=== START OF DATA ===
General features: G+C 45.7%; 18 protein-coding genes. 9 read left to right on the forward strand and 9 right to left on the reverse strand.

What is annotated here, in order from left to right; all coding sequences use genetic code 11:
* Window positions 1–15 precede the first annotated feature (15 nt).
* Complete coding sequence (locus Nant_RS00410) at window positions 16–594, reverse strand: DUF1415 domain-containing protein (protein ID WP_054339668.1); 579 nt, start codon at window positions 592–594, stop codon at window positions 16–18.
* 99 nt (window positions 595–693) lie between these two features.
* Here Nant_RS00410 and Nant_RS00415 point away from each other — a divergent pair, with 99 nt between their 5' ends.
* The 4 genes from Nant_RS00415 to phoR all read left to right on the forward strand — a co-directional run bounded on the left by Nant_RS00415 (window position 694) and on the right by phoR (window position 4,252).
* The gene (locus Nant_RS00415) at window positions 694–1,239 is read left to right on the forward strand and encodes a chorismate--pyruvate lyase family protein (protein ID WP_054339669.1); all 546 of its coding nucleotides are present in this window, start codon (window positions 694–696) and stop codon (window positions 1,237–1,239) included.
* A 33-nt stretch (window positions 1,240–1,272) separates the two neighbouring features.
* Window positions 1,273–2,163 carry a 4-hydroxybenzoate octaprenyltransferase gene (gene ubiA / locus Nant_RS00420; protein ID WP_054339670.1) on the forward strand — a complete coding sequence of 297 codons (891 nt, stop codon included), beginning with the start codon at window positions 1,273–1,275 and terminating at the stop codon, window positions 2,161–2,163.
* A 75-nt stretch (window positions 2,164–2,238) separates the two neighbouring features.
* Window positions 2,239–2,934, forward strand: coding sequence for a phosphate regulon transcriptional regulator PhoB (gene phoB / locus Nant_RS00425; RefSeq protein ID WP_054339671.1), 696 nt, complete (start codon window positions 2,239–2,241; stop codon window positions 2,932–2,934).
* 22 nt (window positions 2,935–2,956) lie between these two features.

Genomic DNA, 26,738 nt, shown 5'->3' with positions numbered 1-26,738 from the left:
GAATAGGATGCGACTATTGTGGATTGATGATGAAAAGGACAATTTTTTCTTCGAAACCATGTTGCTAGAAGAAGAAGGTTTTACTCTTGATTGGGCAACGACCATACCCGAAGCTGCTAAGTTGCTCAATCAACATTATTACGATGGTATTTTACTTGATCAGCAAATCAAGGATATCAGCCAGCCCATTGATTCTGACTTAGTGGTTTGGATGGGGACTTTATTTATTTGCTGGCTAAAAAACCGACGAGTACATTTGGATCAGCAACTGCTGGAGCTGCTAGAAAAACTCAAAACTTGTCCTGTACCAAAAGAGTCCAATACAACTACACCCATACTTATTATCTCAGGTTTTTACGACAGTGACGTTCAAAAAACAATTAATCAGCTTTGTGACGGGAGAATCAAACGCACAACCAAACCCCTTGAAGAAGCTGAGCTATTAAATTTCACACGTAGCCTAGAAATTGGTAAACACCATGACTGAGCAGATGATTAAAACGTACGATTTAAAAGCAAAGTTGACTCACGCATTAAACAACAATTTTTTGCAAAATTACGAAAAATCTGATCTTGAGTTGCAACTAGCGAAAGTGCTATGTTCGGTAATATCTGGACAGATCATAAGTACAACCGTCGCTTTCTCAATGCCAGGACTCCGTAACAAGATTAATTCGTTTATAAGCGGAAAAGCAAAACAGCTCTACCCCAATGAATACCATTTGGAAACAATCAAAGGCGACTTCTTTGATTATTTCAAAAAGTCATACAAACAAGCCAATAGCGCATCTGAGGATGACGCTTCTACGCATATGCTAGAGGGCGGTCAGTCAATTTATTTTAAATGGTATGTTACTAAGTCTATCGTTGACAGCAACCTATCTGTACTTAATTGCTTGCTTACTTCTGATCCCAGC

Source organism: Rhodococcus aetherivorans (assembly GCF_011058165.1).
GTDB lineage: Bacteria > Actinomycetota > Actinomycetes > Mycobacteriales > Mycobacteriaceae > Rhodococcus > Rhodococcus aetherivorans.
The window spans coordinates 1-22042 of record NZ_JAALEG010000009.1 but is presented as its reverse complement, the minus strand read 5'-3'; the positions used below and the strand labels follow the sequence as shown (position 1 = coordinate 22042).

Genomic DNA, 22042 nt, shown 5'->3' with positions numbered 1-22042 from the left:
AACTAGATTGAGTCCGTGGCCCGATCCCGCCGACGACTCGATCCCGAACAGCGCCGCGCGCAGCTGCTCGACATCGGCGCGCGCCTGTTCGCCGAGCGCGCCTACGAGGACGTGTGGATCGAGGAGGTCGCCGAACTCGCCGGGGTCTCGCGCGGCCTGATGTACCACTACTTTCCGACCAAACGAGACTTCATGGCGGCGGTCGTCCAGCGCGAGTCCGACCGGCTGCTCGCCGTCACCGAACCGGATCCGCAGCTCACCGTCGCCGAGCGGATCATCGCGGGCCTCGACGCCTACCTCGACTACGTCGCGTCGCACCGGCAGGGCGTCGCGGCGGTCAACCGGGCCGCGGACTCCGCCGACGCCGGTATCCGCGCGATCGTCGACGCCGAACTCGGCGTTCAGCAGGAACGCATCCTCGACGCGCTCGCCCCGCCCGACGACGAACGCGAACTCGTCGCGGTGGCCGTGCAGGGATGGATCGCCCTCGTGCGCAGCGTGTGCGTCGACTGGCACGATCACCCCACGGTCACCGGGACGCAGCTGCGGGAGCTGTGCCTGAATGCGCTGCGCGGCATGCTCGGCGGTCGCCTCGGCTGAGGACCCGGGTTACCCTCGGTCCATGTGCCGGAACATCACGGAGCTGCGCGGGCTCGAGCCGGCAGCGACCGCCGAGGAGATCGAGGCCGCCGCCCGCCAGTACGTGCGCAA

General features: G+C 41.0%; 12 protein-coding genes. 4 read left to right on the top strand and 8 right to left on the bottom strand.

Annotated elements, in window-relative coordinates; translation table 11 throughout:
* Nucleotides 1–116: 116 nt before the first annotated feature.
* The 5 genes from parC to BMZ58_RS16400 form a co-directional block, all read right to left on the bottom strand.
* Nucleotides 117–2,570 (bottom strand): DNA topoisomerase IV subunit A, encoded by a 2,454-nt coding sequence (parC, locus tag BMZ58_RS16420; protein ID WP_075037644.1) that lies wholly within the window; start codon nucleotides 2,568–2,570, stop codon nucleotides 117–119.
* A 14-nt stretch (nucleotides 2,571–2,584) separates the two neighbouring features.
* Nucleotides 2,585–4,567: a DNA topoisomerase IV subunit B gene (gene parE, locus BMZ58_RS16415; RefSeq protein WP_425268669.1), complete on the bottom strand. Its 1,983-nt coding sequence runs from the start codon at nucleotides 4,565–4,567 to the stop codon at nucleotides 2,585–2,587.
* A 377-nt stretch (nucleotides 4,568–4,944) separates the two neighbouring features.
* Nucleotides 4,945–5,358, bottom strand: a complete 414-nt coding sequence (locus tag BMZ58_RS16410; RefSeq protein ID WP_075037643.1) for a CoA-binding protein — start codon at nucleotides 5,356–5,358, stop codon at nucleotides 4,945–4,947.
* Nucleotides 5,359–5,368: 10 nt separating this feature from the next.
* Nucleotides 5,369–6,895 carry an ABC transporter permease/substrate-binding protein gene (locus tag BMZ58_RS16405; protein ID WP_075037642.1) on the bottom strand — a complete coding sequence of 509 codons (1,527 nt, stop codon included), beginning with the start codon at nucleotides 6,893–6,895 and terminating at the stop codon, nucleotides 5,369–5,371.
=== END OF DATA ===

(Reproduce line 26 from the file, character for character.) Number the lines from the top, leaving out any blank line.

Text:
* A 14-nt stretch (nucleotides 2,571–2,584) separates the two neighbouring features.